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Scott Stephens
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Great article which provides some helpful perspective on the challenges of commercializing new thin film PV.  Great to see my master thesis advisor, Dr. Shafarman quoted!

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I'm always amazed at how persistent anti-EV pundits can be dispute the remarkable progress EV technologies and markets have made over the past 3 years.  +Kirk Kardashian brings us the latest desperate attempt in the newyorker.  Among his claims:

"Better Place, A123, and Fisker weren't successful and are symptomatic of the entire EV market"

"EVs are subsidized and therefore no commercially viable"

"Who knows if EVs are even better for the environment"

This type of attack-by-anecdote article ignores the most important facts associated with EV's including:

1) Exponential adoption rates
2) Dramatic cost and price reductions
3) Clear localized emission reductions with global benefits improving each year due to a clear shift towards renewable energy production.
4) Significant reduction in cost of operating an EV

Each year it becomes harder to write these hit pieces on EVs but I don't suppose we'll see an end to them anytime soon.

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Very promising developments in carbon emissions over the past 5 years:

http://www.eia.gov/environment/emissions/carbon/  

"The 2012 downturn means that emissions are at their lowest level since 1994 and over 12 percent below the recent 2007 peak."
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"In sectors like steel, cars and refining, when there was overcapacity, capacity was closed. But in the energy sector, we have massively subsidised additional capacity in solar and wind, which has led us to the absurd situation in which we find ourselves today,"

This remark by Gerard Mestrallet, the CEO of GDF Suez (a a French multinational electric utility company) hightlights the threat that existing electric companies see in solar.  What Mestrallet characterizes as "massive" is in fact just a few percent of total energy generation.  The real problem for traditional generators is that, once built, these wind and solar plants are operated at nearly zero cost which is very disruptive to the market.  This economic disruption is the "absurdity" that Mestrallet and others are concerned about.

The link discusses a recent event where The CEOs of 10 utilities companies, which together own half of Europe's electricity generating capacity, are calling for an end to subsidies for wind and solar energy, which they say add too much power to a market already struggling with overcapacity.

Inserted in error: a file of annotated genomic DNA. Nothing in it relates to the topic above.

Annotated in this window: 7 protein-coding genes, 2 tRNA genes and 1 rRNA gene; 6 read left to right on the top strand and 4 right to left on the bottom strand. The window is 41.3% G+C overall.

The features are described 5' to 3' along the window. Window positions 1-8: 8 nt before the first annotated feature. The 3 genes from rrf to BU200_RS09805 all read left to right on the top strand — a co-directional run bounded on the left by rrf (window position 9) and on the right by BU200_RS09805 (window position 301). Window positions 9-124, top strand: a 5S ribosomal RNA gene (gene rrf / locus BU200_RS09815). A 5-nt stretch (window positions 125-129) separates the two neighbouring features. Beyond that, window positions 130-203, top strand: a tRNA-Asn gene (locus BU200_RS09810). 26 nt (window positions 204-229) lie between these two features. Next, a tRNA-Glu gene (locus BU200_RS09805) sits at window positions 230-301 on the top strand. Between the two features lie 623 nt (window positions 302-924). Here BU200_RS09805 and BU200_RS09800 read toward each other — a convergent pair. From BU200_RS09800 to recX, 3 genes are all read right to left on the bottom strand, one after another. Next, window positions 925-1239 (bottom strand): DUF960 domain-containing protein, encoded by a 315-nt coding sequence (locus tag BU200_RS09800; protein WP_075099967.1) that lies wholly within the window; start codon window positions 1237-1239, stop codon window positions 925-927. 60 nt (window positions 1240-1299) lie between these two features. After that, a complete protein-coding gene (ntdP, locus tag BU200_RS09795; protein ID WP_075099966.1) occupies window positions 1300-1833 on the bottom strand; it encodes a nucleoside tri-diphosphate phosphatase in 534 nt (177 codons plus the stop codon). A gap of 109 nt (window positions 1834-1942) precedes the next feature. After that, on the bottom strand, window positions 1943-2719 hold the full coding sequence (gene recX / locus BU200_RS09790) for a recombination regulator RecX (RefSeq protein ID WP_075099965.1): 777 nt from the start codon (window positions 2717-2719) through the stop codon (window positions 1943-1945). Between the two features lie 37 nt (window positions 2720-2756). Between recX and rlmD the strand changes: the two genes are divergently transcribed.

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Pretty depressing story about the nature of drug prices and tactics in the US.  The argument of the drug companies can be summarized here:

"Drug companies have long argued that pharmaceutical pricing reflects the cost of developing and testing innovative new drugs, many of which do not pan out or make it to market."

This is obviously a weak argument.  Drug companies simply price drugs to maximize profits.  I don't really have a problem with that but the article goes into detail on the ways drug lobbying efforts have resulted in a market that is less encouraging to generic drugs. 

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If you have a moment and are interested in some sobering visuals, click on the album below and go full screen.  For me, the only data which captures the enormity of the energy industry are pictures like these.  As someone who is working in a nascent but aspirational sector of the energy industry these images represent both the challenge and opportunity ahead for renewable energy.

The first image comes from this article (http://breakingenergy.com/2013/09/20/are-fossil-fuels-necessary/) which motivated me to write down my thoughts.   The sentiment of the article, entitled "Are Fossil Fuels Necessary?", is captured in the quote: 

“Given the capital stock that we have – we’re talking about a large number of cars, and half the cars that are bought today will still be on the road in 2025 – so some of these capital stocks take a long time to change,” said Wærness [Statoil chief economist]. “All the existing power plants, for example, you cannot just mothball them and believe it doesn't have an impact on economic growth.”  

Wærness also states that even out to 2040, the horizon of Statoil's analysis period, renewable energy will still account for only a relatively small share of the total energy mix.  Undoubtedly, seeing the picture and reading Wærness' calm and cogent arguments, most readers will finish the article convinced that any prior optimism they had related to renewable energy was foolish.